Supported CONNECT Statement Options

Only a subset of the available options to the CONNECT statement is supported by conversion:

Option Meaning Notes
-db Physical database name
-ld Logical database name
-H Host name or address
-S Port number or service name Service names must be mapped to port numbers in the directory (see port services mappings)
-U Userid
-P Password
-1 Single-User Mode Currently, this option is accepted and reported via DBPARAM() (i.e., ConnectionManager.dbParam()), but it is not enforced

Supported CONNECT statement options

Any other CONNECT statement options are ignored by the conversion process. In some cases, additional options may even interfere with the parsing process at the front end of conversion. Any such errors should be reported to the FWD development team, and any such options should be removed from the CONNECT statement as a workaround.

Platform Specific Features

Sometimes when an application is converted to Java its execution environment is moved to different hardware and/or to a different operating system. The combination of hardware and operating system is referred to as a “platform”.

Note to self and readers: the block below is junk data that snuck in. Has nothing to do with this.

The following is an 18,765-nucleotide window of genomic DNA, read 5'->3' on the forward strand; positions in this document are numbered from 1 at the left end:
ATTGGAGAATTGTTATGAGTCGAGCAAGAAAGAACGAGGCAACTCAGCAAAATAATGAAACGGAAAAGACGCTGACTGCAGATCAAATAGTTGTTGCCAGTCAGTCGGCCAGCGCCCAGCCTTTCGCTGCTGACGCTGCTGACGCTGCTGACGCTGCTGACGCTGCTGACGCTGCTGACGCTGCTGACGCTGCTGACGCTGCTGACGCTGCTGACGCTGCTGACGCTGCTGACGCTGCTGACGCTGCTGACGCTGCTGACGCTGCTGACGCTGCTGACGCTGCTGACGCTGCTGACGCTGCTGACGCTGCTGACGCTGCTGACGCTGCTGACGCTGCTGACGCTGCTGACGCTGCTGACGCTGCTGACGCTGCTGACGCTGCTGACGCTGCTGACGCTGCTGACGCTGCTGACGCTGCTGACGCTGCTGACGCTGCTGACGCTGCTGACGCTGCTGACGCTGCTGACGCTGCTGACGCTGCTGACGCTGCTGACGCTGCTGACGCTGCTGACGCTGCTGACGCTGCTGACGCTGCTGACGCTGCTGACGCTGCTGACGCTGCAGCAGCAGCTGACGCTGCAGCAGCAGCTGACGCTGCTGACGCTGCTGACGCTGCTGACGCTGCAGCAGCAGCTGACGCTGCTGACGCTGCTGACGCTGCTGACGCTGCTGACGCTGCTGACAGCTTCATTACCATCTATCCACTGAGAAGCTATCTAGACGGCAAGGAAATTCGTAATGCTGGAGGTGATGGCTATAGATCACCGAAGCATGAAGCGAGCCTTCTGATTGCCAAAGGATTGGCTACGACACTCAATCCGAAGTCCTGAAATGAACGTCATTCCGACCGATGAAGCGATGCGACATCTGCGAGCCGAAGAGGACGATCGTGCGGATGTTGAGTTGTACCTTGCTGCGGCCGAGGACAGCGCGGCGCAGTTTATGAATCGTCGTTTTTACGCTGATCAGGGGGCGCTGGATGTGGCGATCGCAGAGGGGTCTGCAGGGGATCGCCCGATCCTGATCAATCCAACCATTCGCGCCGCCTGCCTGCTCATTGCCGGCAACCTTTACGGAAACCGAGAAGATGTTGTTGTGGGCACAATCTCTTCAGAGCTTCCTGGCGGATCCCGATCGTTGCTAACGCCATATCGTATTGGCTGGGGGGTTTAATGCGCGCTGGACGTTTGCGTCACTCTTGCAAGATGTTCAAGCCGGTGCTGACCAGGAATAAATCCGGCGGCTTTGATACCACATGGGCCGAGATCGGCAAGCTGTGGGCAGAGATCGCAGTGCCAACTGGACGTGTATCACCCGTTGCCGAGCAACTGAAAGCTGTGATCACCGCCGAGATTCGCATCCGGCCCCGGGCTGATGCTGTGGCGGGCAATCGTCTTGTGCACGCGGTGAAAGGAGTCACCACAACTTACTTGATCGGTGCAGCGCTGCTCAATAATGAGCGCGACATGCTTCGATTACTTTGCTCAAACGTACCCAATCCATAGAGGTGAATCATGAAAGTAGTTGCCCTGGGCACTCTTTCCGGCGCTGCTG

Since Java as a technology is the most highly portable enterprise development environment, virtually every platform created in the last 15 years can run a recent Java version. Java runs on everything from smart cards, phones and embedded devices to mainframes.

Progress 4GL does provide an abstract interface for application development. However, its portability is limited to only those platforms on which it is offered by Progress Software Corporation.

Moving from Progress to Java therefore opens up the possibility that an application will be moved to a new platform. If that is the case, then there may be issues that require code modifications to the application before it is converted. It is important to note that these issues have nothing to do with FWD. Rather, these code modifications are purely caused by the platform move. If the platform were not changing, then the application could convert via FWD without any modification and without any issues.

Each of the following Progress 4GL facilities encodes code that may be platform-specific. For each one, use the FWD reporting infrastructure to find all of the related usage. See the Reporting chapter for more details on running the canned reports. Examine each case to determine if the target platform is compatible with the source platform. Note that even systems with very close lineage (e.g. Linux and UNIX) will have differences that may be subtle. It is best to test the feature on the target system to confirm its compatibility.